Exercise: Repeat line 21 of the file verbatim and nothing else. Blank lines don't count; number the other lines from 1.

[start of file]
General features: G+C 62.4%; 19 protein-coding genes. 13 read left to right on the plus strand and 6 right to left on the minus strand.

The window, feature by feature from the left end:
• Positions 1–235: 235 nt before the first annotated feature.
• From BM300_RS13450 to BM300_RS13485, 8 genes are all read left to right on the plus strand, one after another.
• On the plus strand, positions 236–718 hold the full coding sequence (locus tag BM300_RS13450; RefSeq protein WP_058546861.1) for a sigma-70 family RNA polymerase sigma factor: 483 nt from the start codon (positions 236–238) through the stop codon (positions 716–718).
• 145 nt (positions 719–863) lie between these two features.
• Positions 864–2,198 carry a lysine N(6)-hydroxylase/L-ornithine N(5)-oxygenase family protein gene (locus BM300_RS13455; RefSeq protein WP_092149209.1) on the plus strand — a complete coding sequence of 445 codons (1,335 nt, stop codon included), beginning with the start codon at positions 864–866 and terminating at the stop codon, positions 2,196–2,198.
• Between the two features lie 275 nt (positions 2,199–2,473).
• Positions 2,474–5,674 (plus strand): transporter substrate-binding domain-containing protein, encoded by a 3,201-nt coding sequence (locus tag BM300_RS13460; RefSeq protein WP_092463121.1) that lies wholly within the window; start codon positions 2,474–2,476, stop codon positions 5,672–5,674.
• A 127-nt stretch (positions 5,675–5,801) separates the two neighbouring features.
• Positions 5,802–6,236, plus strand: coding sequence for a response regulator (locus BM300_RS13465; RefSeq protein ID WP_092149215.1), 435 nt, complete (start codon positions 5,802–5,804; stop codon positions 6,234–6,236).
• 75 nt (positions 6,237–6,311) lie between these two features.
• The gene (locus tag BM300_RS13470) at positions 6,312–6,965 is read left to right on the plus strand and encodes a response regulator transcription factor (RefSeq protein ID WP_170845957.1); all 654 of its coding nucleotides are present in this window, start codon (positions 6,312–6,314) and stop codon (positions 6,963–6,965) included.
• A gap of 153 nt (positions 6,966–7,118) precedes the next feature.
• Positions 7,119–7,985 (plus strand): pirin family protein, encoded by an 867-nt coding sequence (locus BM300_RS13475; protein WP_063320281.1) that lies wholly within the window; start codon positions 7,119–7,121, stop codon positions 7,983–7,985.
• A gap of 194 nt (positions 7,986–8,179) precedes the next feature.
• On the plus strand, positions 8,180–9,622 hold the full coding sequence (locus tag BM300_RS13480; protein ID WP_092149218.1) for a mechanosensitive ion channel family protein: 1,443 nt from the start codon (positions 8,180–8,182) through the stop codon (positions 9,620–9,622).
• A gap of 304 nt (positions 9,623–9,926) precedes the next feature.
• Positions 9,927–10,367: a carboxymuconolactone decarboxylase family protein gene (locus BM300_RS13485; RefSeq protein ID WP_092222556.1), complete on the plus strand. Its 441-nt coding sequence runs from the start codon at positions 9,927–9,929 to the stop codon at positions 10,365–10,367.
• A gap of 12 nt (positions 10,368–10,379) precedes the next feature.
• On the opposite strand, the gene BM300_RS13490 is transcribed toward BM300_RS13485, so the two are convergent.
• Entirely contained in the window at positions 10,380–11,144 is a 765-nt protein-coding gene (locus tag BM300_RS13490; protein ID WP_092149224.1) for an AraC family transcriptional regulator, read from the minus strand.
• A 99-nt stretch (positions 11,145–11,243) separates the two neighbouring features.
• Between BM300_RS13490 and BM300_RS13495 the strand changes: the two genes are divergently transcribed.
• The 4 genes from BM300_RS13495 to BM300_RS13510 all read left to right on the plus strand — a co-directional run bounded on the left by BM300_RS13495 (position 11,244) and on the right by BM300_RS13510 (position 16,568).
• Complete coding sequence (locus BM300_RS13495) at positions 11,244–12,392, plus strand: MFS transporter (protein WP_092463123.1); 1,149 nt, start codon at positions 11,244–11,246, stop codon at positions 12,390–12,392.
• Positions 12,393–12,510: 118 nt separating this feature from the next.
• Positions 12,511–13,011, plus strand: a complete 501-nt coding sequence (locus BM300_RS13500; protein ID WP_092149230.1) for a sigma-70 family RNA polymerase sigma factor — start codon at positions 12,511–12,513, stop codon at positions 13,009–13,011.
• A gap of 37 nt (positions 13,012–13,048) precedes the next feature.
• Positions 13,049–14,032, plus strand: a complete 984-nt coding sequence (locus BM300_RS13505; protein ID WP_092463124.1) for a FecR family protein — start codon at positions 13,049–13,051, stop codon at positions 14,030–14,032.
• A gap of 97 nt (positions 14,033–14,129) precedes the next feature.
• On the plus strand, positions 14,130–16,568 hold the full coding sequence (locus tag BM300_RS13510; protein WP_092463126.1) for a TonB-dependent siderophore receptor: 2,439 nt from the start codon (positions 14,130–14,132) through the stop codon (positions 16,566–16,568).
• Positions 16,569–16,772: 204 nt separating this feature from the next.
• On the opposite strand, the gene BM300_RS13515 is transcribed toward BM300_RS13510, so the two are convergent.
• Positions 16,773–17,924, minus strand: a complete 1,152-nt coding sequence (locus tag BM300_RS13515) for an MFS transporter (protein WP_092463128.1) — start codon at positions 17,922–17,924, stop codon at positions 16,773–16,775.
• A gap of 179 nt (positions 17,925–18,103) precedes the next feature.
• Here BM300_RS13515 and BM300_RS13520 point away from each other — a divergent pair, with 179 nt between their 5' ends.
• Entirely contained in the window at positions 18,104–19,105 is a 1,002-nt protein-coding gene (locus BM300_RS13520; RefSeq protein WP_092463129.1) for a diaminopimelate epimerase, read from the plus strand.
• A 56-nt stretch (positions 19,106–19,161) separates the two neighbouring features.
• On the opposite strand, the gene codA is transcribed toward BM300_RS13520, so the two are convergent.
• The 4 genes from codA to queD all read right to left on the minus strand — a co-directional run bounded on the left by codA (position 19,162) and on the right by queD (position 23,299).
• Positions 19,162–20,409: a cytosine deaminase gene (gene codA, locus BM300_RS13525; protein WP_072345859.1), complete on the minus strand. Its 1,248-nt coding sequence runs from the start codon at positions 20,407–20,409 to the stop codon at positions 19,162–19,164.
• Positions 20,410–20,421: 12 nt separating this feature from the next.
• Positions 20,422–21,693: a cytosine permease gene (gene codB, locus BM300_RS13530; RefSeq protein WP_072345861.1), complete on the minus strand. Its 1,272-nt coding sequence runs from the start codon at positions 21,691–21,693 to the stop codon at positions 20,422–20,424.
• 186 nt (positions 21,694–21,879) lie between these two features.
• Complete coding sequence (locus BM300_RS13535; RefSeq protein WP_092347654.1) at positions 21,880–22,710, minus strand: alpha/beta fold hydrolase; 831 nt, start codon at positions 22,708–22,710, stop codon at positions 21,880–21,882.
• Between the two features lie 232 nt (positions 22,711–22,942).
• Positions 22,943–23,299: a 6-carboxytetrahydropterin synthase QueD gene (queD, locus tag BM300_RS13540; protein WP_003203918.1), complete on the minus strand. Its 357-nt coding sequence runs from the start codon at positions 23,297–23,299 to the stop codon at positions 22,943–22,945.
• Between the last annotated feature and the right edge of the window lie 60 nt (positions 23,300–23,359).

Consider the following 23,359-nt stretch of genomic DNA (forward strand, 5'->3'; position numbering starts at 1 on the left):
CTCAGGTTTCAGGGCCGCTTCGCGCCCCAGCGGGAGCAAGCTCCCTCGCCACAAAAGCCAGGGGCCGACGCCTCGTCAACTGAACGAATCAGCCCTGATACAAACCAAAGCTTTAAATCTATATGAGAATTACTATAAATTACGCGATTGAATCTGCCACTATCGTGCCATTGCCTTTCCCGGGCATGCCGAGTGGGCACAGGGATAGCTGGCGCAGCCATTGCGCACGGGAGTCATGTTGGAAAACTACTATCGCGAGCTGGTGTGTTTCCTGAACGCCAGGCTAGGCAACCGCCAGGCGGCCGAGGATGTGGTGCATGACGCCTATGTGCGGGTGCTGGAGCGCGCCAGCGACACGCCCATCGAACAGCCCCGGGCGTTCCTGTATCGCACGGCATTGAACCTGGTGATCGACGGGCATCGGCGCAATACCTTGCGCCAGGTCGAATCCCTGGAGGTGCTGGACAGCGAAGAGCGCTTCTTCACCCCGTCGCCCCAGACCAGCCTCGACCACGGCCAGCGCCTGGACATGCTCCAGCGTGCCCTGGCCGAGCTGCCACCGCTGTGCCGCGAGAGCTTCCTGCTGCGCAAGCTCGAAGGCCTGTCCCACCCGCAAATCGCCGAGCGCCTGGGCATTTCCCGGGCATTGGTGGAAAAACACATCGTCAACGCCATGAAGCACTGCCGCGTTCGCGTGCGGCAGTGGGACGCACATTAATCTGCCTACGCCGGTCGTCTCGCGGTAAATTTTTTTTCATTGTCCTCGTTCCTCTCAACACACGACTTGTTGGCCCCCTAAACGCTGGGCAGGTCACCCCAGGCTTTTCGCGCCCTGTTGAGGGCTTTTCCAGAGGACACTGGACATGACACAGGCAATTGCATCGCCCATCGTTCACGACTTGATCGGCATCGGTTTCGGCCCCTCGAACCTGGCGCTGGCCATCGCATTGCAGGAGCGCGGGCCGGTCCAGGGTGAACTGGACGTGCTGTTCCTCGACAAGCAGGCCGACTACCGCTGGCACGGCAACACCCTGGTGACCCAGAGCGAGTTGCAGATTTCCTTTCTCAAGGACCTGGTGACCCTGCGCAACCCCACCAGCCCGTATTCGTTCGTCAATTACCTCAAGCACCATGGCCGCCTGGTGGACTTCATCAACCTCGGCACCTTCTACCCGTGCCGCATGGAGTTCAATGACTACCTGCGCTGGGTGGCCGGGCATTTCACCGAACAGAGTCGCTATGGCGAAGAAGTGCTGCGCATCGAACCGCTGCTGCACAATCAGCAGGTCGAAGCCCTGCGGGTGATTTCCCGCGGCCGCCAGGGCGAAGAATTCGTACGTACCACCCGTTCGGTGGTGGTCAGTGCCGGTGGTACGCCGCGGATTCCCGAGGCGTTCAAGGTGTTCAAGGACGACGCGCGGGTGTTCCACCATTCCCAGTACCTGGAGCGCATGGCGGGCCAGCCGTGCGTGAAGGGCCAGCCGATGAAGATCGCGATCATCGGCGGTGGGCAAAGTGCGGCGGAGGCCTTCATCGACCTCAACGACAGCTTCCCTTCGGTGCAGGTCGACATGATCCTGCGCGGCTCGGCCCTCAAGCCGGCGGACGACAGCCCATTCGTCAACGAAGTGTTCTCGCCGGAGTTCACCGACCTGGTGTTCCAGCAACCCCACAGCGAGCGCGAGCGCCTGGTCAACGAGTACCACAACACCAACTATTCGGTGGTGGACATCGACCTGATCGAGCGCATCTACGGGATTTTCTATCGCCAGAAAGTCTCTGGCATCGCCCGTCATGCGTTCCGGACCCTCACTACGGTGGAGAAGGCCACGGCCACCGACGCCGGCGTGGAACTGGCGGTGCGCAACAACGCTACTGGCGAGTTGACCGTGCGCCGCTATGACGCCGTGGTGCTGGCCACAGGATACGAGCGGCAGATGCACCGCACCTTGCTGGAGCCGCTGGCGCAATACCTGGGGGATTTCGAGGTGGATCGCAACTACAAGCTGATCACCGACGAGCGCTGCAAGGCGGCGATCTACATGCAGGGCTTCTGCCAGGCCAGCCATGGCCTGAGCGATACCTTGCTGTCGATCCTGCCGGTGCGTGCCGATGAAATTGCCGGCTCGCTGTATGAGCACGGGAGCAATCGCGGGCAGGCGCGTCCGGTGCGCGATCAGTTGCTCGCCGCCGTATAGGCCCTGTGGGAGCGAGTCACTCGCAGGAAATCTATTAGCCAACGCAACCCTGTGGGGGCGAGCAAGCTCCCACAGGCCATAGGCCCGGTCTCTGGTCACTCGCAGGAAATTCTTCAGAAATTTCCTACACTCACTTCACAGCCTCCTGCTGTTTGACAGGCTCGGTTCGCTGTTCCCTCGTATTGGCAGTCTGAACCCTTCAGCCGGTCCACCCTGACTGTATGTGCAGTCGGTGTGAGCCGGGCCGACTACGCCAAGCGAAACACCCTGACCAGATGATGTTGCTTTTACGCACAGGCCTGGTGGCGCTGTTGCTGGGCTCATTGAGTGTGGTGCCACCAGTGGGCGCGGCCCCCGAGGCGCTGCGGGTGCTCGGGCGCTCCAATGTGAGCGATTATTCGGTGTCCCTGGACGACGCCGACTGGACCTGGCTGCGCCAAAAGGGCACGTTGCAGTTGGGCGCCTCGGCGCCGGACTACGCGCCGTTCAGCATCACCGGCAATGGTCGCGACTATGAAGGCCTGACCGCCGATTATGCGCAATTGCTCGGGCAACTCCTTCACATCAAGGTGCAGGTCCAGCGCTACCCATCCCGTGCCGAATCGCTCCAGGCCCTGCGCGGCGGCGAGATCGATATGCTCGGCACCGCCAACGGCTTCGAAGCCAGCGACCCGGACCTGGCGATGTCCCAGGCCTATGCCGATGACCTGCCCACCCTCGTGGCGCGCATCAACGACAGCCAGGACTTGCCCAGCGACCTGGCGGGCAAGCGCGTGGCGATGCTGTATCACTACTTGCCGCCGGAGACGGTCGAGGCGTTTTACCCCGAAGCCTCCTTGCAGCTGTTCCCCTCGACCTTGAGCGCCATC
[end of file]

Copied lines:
• On the opposite strand, the gene BM300_RS13490 is transcribed toward BM300_RS13485, so the two are convergent.